Len Lesser

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Len Lesser
Born Leonard King Lesser
(1922-12-03)December 3, 1922
New York City, New York, U.S.
Died February 16, 2011(2011-02-16) (aged 88)
Burbank, California, U.S.
Cause of death
Resting place
Sholom Memorial Park Cemetery,
Los Angeles, CA
Residence Burbank, California
Nationality American
Alma mater City College of New York
Occupation Actor
Years active 1949–2010
Known for Kelly's Heroes
Home town New York City, NY
Television Seinfeld
Religion Judaism
Spouse(s) Janice Burrell (1954–1982, divorced)
Children Two

Leonard King "Len" Lesser (December 3, 1922 – February 16, 2011) was an American actor. He was known for a key role in the Clint Eastwood movie Kelly's Heroes and his recurring role as Uncle Leo in Seinfeld,[1] which began during the show's second season in "The Pony Remark" episode.

Early life[edit]

Lesser was born in The Bronx in 1922. His father, a grocer, was a Jewish immigrant from Poland. Lesser received his bachelor's degree from the City College of New York in 1942 at the age of 19.[2] Lesser enlisted in the United States Army the day after the attack on Pearl Harbor, and served in the China Burma India Theater during World War II.[3]


Lesser worked for years in film, TV and on stage. His résumé included projects with Clint Eastwood, Barbra Streisand, Lee Marvin, Dustin Hoffman and Steve McQueen. Lesser appeared on American television steadily since 1955 on scores of TV classics such as The Untouchables, Peter Gunn, Mr. Lucky, The Outer Limits, Alfred Hitchcock Presents, Get Smart, Family Affair, The Monkees, Quincy, M.E., The Rockford Files, The Amazing Spider-Man, Mad About You, Seinfeld,[4] All in the Family, Boy Meets World, Smart Guy, My Favorite Martian, The Munsters, and, most recently, Castle. He appeared in a variety of films such as Birdman of Alcatraz, The Outlaw Josey Wales, and Papillon.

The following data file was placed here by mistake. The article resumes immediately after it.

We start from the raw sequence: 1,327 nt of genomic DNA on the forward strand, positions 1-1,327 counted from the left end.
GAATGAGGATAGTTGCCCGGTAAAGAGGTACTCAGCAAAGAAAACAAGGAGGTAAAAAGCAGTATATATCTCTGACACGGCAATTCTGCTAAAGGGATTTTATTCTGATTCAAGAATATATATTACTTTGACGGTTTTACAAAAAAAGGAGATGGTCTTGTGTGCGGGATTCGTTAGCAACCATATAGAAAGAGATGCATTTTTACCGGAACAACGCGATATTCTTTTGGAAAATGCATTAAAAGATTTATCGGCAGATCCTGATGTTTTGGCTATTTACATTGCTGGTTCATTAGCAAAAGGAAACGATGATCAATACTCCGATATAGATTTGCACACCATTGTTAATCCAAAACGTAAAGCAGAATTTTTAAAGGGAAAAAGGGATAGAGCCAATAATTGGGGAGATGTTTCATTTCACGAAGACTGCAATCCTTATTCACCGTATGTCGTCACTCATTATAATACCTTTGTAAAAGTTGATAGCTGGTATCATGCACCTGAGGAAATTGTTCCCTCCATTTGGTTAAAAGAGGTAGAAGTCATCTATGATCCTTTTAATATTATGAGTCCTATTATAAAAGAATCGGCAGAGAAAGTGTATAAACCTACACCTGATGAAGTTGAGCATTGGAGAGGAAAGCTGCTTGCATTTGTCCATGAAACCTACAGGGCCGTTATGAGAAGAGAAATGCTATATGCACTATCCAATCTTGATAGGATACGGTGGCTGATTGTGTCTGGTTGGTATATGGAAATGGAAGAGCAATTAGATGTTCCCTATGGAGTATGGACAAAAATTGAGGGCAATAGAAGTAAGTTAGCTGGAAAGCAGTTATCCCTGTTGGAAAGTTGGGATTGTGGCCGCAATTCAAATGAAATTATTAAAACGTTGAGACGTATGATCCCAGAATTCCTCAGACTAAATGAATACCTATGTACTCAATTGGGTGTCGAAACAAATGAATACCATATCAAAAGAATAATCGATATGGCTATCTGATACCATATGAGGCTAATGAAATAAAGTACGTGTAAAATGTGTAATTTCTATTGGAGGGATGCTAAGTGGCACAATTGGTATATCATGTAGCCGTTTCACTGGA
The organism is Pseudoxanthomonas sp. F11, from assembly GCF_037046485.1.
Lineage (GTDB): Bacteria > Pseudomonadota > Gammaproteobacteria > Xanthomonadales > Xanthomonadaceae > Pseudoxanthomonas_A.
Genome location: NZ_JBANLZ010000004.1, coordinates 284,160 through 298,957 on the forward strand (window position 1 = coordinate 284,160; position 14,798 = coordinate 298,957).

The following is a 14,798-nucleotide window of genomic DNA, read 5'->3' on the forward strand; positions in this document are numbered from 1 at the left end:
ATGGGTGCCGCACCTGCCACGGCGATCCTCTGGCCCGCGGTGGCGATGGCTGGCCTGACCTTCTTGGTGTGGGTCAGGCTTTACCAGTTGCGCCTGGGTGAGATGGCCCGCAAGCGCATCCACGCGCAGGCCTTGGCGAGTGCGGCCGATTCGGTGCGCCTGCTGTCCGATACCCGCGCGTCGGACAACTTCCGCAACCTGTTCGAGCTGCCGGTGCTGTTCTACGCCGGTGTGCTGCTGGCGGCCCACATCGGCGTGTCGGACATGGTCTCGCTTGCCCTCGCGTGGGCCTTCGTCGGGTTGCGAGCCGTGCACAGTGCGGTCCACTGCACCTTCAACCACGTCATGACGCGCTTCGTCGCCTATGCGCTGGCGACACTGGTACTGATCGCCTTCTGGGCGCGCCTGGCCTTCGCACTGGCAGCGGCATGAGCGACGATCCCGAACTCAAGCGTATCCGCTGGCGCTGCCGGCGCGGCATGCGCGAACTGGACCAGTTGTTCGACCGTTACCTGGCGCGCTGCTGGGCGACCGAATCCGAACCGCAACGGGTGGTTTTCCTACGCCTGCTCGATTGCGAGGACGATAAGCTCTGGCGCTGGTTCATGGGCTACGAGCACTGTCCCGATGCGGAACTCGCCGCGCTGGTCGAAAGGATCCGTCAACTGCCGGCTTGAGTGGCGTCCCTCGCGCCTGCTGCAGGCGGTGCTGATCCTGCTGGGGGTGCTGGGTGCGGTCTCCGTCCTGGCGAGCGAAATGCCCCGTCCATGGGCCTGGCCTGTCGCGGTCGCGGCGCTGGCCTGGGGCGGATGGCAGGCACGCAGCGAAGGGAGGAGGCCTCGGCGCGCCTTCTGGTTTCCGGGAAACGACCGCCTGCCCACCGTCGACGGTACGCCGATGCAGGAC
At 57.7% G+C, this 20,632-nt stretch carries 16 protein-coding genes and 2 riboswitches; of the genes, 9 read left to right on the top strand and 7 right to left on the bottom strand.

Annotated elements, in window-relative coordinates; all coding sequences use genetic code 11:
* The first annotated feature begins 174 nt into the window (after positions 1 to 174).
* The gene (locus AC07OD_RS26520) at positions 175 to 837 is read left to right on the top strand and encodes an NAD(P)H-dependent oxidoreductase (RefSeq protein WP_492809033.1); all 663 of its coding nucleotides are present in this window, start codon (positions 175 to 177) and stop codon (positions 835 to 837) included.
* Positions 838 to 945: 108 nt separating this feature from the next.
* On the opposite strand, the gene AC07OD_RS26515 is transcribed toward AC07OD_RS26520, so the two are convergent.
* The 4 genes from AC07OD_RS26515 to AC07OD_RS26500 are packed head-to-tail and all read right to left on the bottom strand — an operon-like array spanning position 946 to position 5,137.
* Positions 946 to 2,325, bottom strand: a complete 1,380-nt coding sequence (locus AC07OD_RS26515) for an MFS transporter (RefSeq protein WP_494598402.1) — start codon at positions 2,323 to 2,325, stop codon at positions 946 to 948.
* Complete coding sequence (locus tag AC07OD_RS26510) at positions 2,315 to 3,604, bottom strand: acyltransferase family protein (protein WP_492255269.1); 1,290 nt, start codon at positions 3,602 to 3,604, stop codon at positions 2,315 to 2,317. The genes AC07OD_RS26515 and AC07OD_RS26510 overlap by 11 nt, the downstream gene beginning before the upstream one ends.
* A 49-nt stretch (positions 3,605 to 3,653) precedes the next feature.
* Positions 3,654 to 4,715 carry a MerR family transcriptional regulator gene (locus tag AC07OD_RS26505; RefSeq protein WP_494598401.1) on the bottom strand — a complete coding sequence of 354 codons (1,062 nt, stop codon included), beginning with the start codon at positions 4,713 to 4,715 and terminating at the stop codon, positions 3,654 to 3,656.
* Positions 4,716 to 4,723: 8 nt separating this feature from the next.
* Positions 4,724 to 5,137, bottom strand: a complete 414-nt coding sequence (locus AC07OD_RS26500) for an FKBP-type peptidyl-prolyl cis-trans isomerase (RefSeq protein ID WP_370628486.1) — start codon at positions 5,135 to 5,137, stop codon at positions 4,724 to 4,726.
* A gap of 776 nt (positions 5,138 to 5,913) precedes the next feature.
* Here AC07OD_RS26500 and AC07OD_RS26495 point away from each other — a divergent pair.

Later years[edit]

He had a recurring role on Everybody Loves Raymond as "Garvin", a friend of Frank Barone, who always lifted his arms in excitement whenever he saw Ray (as Lesser did in Seinfeld as "Uncle Leo" whenever he saw his nephew, Jerry). He was most recently on stage in Jeff Seymour's critically acclaimed stage production of Cold Storage at the University of Toronto's George Ignatieff Theatre.[5]


On February 16, 2011, Lesser died of cancer-related pneumonia[6] in Burbank, California, at the age of 88.[7]

Jerry Seinfeld, after Lesser's death, said of him, "Len was one of our favorites. We always loved having him on the show. I'll never forget when Uncle Leo was in prison and tattooed 'Jerry Hello' on his knuckles. He was a very sweet guy." Other Seinfeld castmate Jason Alexander tweeted,

Thanks to all of you for your kind remarks re: Len Lessor [sic]. Tonight was the opening of Gigi at my beloved Reprise Theater Company and I've only returned at this late hour to hear the news.

Len was a tremendous guy. He was a smart actor/comedian who knew exactly what he was doing in the creation of Uncle Leo. I enjoyed many wonderful conversations with Len who was so openly grateful to be part of our show and so humble about his stunning contribution to it. I am so happy to have known him and my sympathies go to his family. But his was a fun life and he leaves many fans behind and many who will be enjoying his work for years to come.

"Hellooo" Uncle Leo. And goodbye. Sleep well. Much love.



  1. ^ "Uncle Leo". seinfeldonline.com. Retrieved 17 February 2011. 
  2. ^ Weber, Bruce. Len Lesser, Uncle Leo on ‘Seinfeld,’ Dies at 88. The New York Times. 2011-02-17.
  3. ^ Obituaries: Len Lesser, Sidney Harth, Ratu Josefa Iloilo, Santi Santamaria, T.P. McKenna, Howard Lucraft. Los Angeles Times. 2011-02-17.
  4. ^ "The Ticket". Seinfeld. Season 4. http://www.youtube.com/watch?v=URSiLj8RF-0. 
  5. ^ "First Person: Len Lesser on Uncle Leo’s new life". National Post. 
  6. ^ Allen, Floyd (18 February 2011). "Len Lesser dies at 88, due to cancer-related pneumonia". ibtimes.com. Retrieved 19 February 2011. 
  7. ^ Seinfeld's 'Uncle Leo' dead at 88. CNN. 2011-02-16.
  8. ^ Zakarin, Jordan (17 February 2011). "Uncle Leo's 'Seinfeld' Scenes: Jerry Remembers His Favorite". Huffington Post. 

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